As a supplement to my previous post on mapping the bombing of Germany in the Second World War, I thought I should draw attention to Lauren Turner‘s report on the maps RAF Bomber Command had drawn to show the effects of its raids on individual cities. I described the construction of target maps in ‘Doors into nowhere’ (DOWNLOADS tab); these maps were compiled for the Blue Books kept by Arthur Harris as chief of Bomber Command (above). In the summer of 1943 Harris ordered the preparation of a large book (which eventually extended to several volumes) which would show the “spectacular” results of the bomber offensive. “After each attack on a German city,” he explained, “the area of devastation was progressively marked with blue paint over a mosaic of air photographs of the city as a whole”. Harris was immensely proud of this “inventory of destruction,” as Tami Biddle calls it, and showed it to all his prominent visitors (see also here for a short discussion of how blind Harris was to the strategic significance of his campaign).
Here, for example, is Cologne in November 1944:
The dark blue shows the area destroyed or badly damaged: you can also find more information about the damaged city in my post on the geometry of destruction here (which includes an early target map).
Lauren’s report for the BBC includes similar maps for Berlin and Dresden.
Richard Peter, Blick vom Rathaussturm, Dresden 1945 (Deutsche Fotothek)
A new essay from Steven Hoelscher, ‘Dresden, a Camera Accuses: Rubble photography and the politics of memory in a divided Germany’, just out in History of Photography 36 (3) (2012) 288-305.
This article explores memory, photography and atrocity in the aftermath of war. It takes as its case study the controversies surrounding the February 1945 firebombing of Dresden. One photograph in particular has become the iconic image of the fire- bombing and of the devastating air war more generally – Richard Peter’s View from the City Hall Tower to the South of 1945. Although arguably less divided today than it was during the Cold War, when the image became seared into local and national memory, Germany’s past continues to haunt everyday discourse and political action in the new millennium, creating new ruptures in a deeply fractured public sphere. By examining the historical context for the photograph’s creation and its dissemination through the book Dresden – A Camera Accuses, this article raises questions of responsibility, victimhood and moral obligation that are at the heart of bearing witness to wartime trauma. Peter’s Dresden photographs have long intervened in that existential difficulty and will probably continue to do so for the foreseeable future.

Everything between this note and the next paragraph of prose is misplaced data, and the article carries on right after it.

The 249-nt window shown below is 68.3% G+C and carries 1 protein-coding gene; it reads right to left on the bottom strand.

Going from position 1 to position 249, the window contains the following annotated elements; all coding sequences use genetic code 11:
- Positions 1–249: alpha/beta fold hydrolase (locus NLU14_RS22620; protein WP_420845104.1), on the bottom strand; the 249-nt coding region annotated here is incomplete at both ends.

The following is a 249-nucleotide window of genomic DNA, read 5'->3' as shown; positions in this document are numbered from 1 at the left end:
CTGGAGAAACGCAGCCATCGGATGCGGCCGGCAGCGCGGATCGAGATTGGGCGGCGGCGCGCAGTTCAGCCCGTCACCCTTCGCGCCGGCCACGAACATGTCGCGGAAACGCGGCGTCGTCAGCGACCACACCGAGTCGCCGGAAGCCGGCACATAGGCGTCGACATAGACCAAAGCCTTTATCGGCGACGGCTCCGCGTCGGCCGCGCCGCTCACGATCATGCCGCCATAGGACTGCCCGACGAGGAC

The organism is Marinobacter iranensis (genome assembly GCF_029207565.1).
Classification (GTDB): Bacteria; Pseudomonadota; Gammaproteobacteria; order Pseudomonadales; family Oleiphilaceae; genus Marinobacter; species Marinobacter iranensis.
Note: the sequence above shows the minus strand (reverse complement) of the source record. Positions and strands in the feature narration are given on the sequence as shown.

Steve sent me his essay just as I opened Anne Fuchs‘s After the Dresden bombing: pathways of memory 1945 to the present (Houndmills: Palgrave-Macmillan, 2011). Here’s the description:
Together with Hiroshima and Nagasaki, Dresden belongs to a handful of global icons that capture the destructiveness of warfare in the twentieth century. Immediately recognisable, these icons are endowed with a powerful symbolism that cannot be explained with reference to historical cause and effect alone. This is precisely the terrain of this book, which addresses the long aftermath of the bombing in the collective and cultural imagination from 1945 to the present. The material under discussion ranges from archival documents, architectural journals, the built environment, travelogues, newspaper articles, documentaries, TV dramas, fiction, diaries, poetry to photography and fine art. As a case study of an event that gained local, national and global iconicity in the postwar period, it illuminates the media-specific transmission of cultural memory in dialogue with the changing socio-political landscape. Debating fundamental processes of cultural transmission, it exemplifies a new mode of doing cultural history that interweaves the local and the global.
Her discussion of Peters’ Eine Kamera klagt an is on pp. 32-42 and forms part of a fine extended discussion of ‘Visual mediations’.